These three formations of names and labels are the principal sources of language limitation. When understanding the use of language in forming knowledge claims, one must find a thought-language relationship. A general question can define such a relationship: Does language label thoughts and/or are thoughts molded by language? In solving this problem we know that the former statement is true because a purpose of language is to label our thoughts. In addition, a good example of the latter being true also is in the history of chemistry.
Around the fourth and fifth centuries BC, a great controversy arose over the primordial element, which composed all other forms of matter. 2 At this point in time, there were no words to describe a base unit of matter, such as we have today with “atoms,” “particles,” “quarks” etc. Because of this deficiency in the contemporary language, scientists were limited to those concepts which had names. Hence, we find Heraclitus defining the primordial element as fire; Thales, defining it as water; and Anaximentes, defining it as air. Each attempted to break the enigma by finding the most basic unit of existence.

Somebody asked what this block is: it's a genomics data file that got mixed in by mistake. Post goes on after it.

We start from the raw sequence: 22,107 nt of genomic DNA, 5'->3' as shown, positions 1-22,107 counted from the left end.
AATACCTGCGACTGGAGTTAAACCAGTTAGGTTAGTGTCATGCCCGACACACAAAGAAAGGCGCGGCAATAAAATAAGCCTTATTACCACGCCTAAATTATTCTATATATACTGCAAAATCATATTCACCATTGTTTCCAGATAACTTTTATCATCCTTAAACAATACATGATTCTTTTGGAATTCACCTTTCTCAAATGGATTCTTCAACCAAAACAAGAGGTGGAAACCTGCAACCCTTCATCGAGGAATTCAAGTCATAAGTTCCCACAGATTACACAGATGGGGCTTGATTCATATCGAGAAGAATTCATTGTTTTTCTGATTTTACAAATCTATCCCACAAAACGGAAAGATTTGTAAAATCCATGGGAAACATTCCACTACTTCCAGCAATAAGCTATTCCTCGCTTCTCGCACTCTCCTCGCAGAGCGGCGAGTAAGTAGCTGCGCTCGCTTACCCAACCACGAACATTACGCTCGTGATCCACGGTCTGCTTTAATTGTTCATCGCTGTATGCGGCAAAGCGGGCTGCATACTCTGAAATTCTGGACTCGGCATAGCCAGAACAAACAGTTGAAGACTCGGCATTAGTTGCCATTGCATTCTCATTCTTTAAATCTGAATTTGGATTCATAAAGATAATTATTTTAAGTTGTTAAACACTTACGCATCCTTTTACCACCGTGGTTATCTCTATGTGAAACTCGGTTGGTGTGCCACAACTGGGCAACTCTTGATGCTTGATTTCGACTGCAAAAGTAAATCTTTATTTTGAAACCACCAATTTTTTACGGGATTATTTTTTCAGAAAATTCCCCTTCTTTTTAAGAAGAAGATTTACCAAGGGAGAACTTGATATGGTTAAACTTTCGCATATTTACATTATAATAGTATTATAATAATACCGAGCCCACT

Each used what they believed was the most basic unit of matter, but at the same time were not able to fill the void of terminology. Empedocles reconciled the three aforementioned diverging theories by making earth, water, air, and fire the primordial elements. 4 This conclusion arrested the progress of science for many years until Mohammedan alchemists in the search for a way to transmute base metals into gold, began to discover elements for which no names existed. Only later when the first “chemists” began to define such base concepts with new vocabulary, did a deeper understanding of chemistry emerge. The idea that language is essential to thought has been approached from the fictional field also. In his novel, 1984, George Orwell developed an entirely new language called “newspeak. ”